YEREVAN:At issue is the medical care of Albert Dallakyan, a 21-year-old who was accidentally shot in the head by his commanding officer last June. Dallakyan has already undergone three surgeries in Armenia, but his family says he needs another operation, for which doctors in Armenia don’t have the top-of-the-line equipment. The family wants to get the surgery in Germany, where it would cost $45,000, but the Armenian government won’t pay for the surgery abroad since it technically could be performed in Armenia, albeit at a greater risk of failure.
An Armenian-American activist started a crowdfunding effort to pay for the costs of the surgery in Germany, and the controversy began when Defense Minister Vigen Sargsyan promoted the campaign on his Facebook page. He also pledged to pay 10 percent of the cost himself, along with “a few of his friends,” he said in the post. (As of this post’s publishing, Sargsyan had in fact contributed $6,015.)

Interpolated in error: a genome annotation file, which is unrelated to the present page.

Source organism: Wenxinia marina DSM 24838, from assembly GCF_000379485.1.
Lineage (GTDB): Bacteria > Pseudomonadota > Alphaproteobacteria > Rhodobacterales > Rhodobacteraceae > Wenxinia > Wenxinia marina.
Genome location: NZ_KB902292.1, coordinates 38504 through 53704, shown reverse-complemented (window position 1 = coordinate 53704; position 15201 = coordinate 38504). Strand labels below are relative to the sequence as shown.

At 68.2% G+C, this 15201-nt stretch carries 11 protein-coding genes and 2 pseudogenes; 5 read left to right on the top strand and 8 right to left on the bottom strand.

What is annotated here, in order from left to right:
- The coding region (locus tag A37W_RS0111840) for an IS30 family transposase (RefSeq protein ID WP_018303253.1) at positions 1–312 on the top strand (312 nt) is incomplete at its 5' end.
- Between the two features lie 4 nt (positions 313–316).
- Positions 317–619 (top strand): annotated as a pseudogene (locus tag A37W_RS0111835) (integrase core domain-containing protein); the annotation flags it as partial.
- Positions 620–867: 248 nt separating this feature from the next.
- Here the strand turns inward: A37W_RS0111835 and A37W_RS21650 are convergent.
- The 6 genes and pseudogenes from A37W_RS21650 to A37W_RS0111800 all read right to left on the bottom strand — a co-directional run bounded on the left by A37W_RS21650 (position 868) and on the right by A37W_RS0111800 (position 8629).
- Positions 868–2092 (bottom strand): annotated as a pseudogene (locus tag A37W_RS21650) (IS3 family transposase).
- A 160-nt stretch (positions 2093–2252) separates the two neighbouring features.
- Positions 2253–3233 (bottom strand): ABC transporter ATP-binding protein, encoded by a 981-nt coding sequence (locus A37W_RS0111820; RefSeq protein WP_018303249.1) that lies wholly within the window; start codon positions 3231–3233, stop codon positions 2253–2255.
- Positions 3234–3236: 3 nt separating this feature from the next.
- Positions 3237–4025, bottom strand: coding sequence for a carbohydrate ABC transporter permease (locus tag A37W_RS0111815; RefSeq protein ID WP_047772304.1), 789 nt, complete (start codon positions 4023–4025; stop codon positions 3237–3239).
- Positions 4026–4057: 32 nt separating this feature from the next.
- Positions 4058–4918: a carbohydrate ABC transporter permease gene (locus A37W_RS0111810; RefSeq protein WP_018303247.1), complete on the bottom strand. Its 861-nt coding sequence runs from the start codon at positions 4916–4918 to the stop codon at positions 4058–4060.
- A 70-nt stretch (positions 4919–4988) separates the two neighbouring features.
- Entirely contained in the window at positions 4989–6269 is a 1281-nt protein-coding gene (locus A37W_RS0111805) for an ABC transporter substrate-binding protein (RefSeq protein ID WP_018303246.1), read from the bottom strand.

Many didn’t see the act as quite so charitable as Sargsyan intended it. “Mr. Minister, do you consider it a normal phenomenon for a sovereign country to organize such a surgery through fundraising,” one Facebook commenter asked. “What law-abiding leaders we have, who refuse to circumvent the law! BRAVO,” another said, with evident irony. On January 17, several opposition activists took advantage of the public outcry and held a press conference criticizing Sargsyan. The political opposition has piled on, as well.